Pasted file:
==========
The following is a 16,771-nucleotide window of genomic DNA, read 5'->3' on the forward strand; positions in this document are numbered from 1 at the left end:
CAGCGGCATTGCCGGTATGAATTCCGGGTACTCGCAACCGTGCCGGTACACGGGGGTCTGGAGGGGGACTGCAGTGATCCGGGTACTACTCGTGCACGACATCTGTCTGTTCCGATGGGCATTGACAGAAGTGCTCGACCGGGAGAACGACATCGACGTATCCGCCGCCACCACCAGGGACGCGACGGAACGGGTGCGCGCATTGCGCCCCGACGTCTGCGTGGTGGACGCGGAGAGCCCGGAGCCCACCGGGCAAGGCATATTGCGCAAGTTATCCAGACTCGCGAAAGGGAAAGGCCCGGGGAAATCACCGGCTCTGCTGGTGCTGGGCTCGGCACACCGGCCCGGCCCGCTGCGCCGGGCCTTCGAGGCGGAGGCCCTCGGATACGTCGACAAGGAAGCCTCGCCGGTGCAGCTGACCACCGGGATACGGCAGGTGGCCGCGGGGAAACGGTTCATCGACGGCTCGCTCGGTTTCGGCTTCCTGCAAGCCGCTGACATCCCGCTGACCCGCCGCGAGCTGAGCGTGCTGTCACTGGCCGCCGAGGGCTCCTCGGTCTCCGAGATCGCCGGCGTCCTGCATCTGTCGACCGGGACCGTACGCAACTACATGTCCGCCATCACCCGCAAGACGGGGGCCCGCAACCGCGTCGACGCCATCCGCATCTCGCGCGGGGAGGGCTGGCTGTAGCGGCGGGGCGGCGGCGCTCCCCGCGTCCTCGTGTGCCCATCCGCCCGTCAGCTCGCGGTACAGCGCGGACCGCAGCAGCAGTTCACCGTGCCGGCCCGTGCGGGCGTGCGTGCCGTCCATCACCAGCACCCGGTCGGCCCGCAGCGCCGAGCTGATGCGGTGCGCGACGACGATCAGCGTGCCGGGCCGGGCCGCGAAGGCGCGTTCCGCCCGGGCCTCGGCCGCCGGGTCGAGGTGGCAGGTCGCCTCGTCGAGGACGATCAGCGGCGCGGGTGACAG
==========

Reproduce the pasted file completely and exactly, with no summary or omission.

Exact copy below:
The following is a 16,771-nucleotide window of genomic DNA, read 5'->3' on the forward strand; positions in this document are numbered from 1 at the left end:
CAGCGGCATTGCCGGTATGAATTCCGGGTACTCGCAACCGTGCCGGTACACGGGGGTCTGGAGGGGGACTGCAGTGATCCGGGTACTACTCGTGCACGACATCTGTCTGTTCCGATGGGCATTGACAGAAGTGCTCGACCGGGAGAACGACATCGACGTATCCGCCGCCACCACCAGGGACGCGACGGAACGGGTGCGCGCATTGCGCCCCGACGTCTGCGTGGTGGACGCGGAGAGCCCGGAGCCCACCGGGCAAGGCATATTGCGCAAGTTATCCAGACTCGCGAAAGGGAAAGGCCCGGGGAAATCACCGGCTCTGCTGGTGCTGGGCTCGGCACACCGGCCCGGCCCGCTGCGCCGGGCCTTCGAGGCGGAGGCCCTCGGATACGTCGACAAGGAAGCCTCGCCGGTGCAGCTGACCACCGGGATACGGCAGGTGGCCGCGGGGAAACGGTTCATCGACGGCTCGCTCGGTTTCGGCTTCCTGCAAGCCGCTGACATCCCGCTGACCCGCCGCGAGCTGAGCGTGCTGTCACTGGCCGCCGAGGGCTCCTCGGTCTCCGAGATCGCCGGCGTCCTGCATCTGTCGACCGGGACCGTACGCAACTACATGTCCGCCATCACCCGCAAGACGGGGGCCCGCAACCGCGTCGACGCCATCCGCATCTCGCGCGGGGAGGGCTGGCTGTAGCGGCGGGGCGGCGGCGCTCCCCGCGTCCTCGTGTGCCCATCCGCCCGTCAGCTCGCGGTACAGCGCGGACCGCAGCAGCAGTTCACCGTGCCGGCCCGTGCGGGCGTGCGTGCCGTCCATCACCAGCACCCGGTCGGCCCGCAGCGCCGAGCTGATGCGGTGCGCGACGACGATCAGCGTGCCGGGCCGGGCCGCGAAGGCGCGTTCCGCCCGGGCCTCGGCCGCCGGGTCGAGGTGGCAGGTCGCCTCGTCGAGGACGATCAGCGGCGCGGGTGACAG